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Five things to know about Jerusalem

Jerusalem is sacred to Muslims, Christians and Jews [AFP]

Date of publication: 7 December, 2017

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Host to the holiest sites in the world's Abrahamic religions, home to a divided population, and marred by politics, here are five things to know about Jerusalem.
After US President Donald Trump’s controversial decision to recognise Jerusalem as the capital of Israel on Wednesday, the disputed city is once again stirring powerful emotions around the world.

Here are five things to know about Jerusalem:

Current status

Israel seized control of Palestinian East Jerusalem from Jordan during a 1967 war and later annexed it. The move was never recognised by the international community but Israel declared the city its undivided capital.

But the Palestinians see East Jerusalem as the capital of their state.

No countries have accepted Israeli sovereignty and have their embassies in the commercial capital Tel Aviv instead.

The city's eastern sector contains some of the sites holiest to Judaism, Islam and Christianity.

Divided population

Jerusalem's population is divided not only between Israeli Jews and Muslim and Christian Palestinians, but also within the Jewish population itself, with over a third of the city's 542,000 adult Jewish residents defining themselves as ultra-Orthodox, according to the Central Bureau of Statistics.

Palestinians in Jerusalem – both Muslim and Christian – have Israeli residency and access to services. Most Palestinians do not partake in municipal elections and cannot vote in parliamentary elections. NGOs in support of them denounce what they describe as the unequal distribution of resources and services in east and west Jerusalem.

Secular life

Alongside the religious sites, institutions and people, Jerusalem is host to the Palestinian National Theatre, which is among the rare Palestinian institutions located in Jerusalem. Israeli authorities do not allow the Palestinian Authority to operate in the city.

Meanwhile, Israel’s top higher education facility, the Hebrew University, whose founding fathers include Albert Einstein and Sigmund Freud is also located in Jerusalem.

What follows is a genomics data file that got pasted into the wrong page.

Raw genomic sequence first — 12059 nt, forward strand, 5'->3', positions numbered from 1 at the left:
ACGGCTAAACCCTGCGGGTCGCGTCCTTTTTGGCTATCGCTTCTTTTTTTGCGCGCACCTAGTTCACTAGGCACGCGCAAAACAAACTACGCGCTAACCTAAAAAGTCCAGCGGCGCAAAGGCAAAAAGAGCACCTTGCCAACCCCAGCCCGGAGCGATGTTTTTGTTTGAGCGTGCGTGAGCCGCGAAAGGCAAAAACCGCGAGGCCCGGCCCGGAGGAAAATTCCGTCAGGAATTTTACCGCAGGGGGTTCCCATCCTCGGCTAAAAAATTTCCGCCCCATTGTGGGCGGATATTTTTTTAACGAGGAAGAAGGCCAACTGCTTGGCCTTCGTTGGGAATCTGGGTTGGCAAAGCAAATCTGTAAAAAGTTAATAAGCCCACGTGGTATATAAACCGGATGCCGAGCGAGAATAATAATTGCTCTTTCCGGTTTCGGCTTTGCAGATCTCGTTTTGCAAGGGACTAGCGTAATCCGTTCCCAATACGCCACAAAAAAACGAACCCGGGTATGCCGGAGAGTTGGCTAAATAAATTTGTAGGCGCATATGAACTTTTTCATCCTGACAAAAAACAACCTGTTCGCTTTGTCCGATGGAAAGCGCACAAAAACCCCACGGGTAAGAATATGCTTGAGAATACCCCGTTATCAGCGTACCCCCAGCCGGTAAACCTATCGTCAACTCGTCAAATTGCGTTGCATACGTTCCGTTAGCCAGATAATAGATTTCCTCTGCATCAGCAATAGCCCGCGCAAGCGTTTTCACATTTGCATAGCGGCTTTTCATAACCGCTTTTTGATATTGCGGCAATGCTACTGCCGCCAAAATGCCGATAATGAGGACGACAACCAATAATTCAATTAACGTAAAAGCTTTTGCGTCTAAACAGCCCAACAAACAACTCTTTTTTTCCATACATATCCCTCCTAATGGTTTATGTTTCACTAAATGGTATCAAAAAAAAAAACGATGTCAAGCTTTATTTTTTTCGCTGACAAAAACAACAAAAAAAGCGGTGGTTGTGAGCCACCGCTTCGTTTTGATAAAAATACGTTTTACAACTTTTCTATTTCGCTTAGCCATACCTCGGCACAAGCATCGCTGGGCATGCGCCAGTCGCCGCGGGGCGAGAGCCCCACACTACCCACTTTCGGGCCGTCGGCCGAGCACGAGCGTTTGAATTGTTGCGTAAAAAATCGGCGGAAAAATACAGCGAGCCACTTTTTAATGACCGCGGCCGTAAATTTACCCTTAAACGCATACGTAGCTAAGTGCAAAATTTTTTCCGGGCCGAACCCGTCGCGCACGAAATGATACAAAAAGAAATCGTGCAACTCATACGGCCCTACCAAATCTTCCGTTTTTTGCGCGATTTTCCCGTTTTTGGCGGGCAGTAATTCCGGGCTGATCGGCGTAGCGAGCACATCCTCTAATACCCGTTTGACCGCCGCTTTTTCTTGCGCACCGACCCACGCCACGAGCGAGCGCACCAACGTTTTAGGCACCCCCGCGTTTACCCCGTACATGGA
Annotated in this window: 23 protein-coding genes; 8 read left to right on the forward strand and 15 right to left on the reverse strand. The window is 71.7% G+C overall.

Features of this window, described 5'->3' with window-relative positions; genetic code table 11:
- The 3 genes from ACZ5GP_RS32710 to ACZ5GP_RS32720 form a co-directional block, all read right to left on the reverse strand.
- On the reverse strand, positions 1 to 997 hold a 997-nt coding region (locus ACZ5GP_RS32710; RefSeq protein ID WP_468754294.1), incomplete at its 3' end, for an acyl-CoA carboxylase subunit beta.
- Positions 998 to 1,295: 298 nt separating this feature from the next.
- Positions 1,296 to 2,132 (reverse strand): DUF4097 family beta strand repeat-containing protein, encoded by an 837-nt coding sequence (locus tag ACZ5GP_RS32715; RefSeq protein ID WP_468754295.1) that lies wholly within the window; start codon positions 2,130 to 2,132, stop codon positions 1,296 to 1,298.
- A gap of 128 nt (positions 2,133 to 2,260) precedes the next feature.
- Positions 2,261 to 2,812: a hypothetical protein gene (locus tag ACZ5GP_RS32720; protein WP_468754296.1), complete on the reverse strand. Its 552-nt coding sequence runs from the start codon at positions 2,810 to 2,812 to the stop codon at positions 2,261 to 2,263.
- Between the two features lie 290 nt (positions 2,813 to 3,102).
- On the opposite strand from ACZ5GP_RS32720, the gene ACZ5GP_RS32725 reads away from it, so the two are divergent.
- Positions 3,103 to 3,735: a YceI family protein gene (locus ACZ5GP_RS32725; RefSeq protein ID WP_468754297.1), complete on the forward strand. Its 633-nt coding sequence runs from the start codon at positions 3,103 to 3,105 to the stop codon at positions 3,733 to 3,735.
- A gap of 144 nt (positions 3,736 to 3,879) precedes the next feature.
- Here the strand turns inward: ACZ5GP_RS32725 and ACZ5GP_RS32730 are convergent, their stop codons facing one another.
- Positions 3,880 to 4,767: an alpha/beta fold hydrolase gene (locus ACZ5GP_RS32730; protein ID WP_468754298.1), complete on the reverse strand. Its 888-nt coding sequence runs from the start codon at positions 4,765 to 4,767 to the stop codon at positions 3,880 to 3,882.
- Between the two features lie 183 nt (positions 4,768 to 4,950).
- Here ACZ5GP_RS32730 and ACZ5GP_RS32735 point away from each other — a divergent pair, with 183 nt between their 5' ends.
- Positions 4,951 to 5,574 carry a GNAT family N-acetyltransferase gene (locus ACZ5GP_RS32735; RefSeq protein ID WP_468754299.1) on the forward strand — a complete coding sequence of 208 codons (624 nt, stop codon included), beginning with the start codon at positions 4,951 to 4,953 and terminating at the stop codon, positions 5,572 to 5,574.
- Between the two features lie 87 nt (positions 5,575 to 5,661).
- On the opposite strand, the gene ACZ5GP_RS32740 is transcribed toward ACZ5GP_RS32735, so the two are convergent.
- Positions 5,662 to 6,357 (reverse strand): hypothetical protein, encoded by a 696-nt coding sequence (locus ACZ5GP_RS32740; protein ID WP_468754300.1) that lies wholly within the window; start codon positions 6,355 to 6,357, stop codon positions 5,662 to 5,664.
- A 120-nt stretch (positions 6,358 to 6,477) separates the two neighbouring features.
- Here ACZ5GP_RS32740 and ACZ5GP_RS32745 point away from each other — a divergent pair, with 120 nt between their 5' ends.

Tourism capital

According to the Central Bureau of Statistics, 78 percent of the three million tourists who entered Israel in 2016 visited Jerusalem.

Muslim pilgrims visit the al-Aqsa mosque compound, the third-holiest site in Islam. The compound is known to Jews as the Temple Mount, their holiest site.

Among the most popular destinations were the Western Wall along with the Christian holy sites at the Church of the Holy Sepulchre and Via Dolorosa, all in the walled Old City.

'Jerusalem Syndrome'

Jerusalem is one of the few cities worldwide to have a psychiatric condition named after it. 

The rare condition affects tourists who come to visit holy sites of Christianity, Judaism and Islam and suddenly find themselves overwhelmed by it all, believing themselves to be characters from the Bible, Dr Grigory Katz, a psychiatrist at Jerusalem's Kfar Shaul Mental Health Centre and an expert on the syndrome, has said.

The syndrome is rare, but when it strikes, it usually affects Protestant pilgrims from small-town America or Scandinavia raised in pious families whose trip to the Holy Land may be their first ever abroad.

Many of those afflicted by the condition become convinced they are Jesus Christ, the Virgin Mary or some other character from the Bible, but symptoms don't tend to last long, and medication can help bring patients back to "normalcy" within days.

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